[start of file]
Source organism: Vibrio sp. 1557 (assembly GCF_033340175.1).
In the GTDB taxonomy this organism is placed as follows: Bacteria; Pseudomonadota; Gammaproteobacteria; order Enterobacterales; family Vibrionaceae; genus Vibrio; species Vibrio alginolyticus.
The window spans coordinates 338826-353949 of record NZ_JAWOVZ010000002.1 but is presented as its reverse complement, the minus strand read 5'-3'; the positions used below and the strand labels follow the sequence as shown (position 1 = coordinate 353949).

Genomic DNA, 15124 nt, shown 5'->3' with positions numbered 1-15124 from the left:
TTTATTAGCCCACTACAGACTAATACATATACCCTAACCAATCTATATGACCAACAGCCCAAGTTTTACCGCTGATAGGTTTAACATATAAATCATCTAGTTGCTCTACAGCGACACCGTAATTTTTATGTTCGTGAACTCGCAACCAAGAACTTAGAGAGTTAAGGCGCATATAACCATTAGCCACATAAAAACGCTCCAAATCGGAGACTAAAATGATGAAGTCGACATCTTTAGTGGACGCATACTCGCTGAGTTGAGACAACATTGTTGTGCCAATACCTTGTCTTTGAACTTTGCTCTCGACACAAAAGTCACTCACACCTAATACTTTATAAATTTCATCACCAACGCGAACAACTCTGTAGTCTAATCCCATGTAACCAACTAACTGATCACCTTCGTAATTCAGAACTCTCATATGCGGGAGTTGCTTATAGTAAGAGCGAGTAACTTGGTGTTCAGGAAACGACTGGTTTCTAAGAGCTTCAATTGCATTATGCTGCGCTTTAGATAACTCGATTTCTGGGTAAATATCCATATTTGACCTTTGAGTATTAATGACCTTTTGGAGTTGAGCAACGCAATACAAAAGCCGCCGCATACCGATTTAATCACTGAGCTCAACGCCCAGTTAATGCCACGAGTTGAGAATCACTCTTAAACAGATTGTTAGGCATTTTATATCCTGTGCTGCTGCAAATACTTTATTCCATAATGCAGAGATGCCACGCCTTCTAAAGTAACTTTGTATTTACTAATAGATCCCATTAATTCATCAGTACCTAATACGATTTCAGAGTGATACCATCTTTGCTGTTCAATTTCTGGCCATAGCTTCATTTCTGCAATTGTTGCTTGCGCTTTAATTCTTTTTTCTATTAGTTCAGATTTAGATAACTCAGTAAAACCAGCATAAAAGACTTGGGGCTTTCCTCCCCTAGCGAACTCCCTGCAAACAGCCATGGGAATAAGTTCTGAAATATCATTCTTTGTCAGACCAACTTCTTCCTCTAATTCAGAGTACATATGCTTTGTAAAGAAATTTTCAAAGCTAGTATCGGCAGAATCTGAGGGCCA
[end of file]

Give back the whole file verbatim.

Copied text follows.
Source organism: Vibrio sp. 1557 (assembly GCF_033340175.1).
In the GTDB taxonomy this organism is placed as follows: Bacteria; Pseudomonadota; Gammaproteobacteria; order Enterobacterales; family Vibrionaceae; genus Vibrio; species Vibrio alginolyticus.
The window spans coordinates 338826-353949 of record NZ_JAWOVZ010000002.1 but is presented as its reverse complement, the minus strand read 5'-3'; the positions used below and the strand labels follow the sequence as shown (position 1 = coordinate 353949).

Genomic DNA, 15124 nt, shown 5'->3' with positions numbered 1-15124 from the left:
TTTATTAGCCCACTACAGACTAATACATATACCCTAACCAATCTATATGACCAACAGCCCAAGTTTTACCGCTGATAGGTTTAACATATAAATCATCTAGTTGCTCTACAGCGACACCGTAATTTTTATGTTCGTGAACTCGCAACCAAGAACTTAGAGAGTTAAGGCGCATATAACCATTAGCCACATAAAAACGCTCCAAATCGGAGACTAAAATGATGAAGTCGACATCTTTAGTGGACGCATACTCGCTGAGTTGAGACAACATTGTTGTGCCAATACCTTGTCTTTGAACTTTGCTCTCGACACAAAAGTCACTCACACCTAATACTTTATAAATTTCATCACCAACGCGAACAACTCTGTAGTCTAATCCCATGTAACCAACTAACTGATCACCTTCGTAATTCAGAACTCTCATATGCGGGAGTTGCTTATAGTAAGAGCGAGTAACTTGGTGTTCAGGAAACGACTGGTTTCTAAGAGCTTCAATTGCATTATGCTGCGCTTTAGATAACTCGATTTCTGGGTAAATATCCATATTTGACCTTTGAGTATTAATGACCTTTTGGAGTTGAGCAACGCAATACAAAAGCCGCCGCATACCGATTTAATCACTGAGCTCAACGCCCAGTTAATGCCACGAGTTGAGAATCACTCTTAAACAGATTGTTAGGCATTTTATATCCTGTGCTGCTGCAAATACTTTATTCCATAATGCAGAGATGCCACGCCTTCTAAAGTAACTTTGTATTTACTAATAGATCCCATTAATTCATCAGTACCTAATACGATTTCAGAGTGATACCATCTTTGCTGTTCAATTTCTGGCCATAGCTTCATTTCTGCAATTGTTGCTTGCGCTTTAATTCTTTTTTCTATTAGTTCAGATTTAGATAACTCAGTAAAACCAGCATAAAAGACTTGGGGCTTTCCTCCCCTAGCGAACTCCCTGCAAACAGCCATGGGAATAAGTTCTGAAATATCATTCTTTGTCAGACCAACTTCTTCCTCTAATTCAGAGTACATATGCTTTGTAAAGAAATTTTCAAAGCTAGTATCGGCAGAATCTGAGGGCCA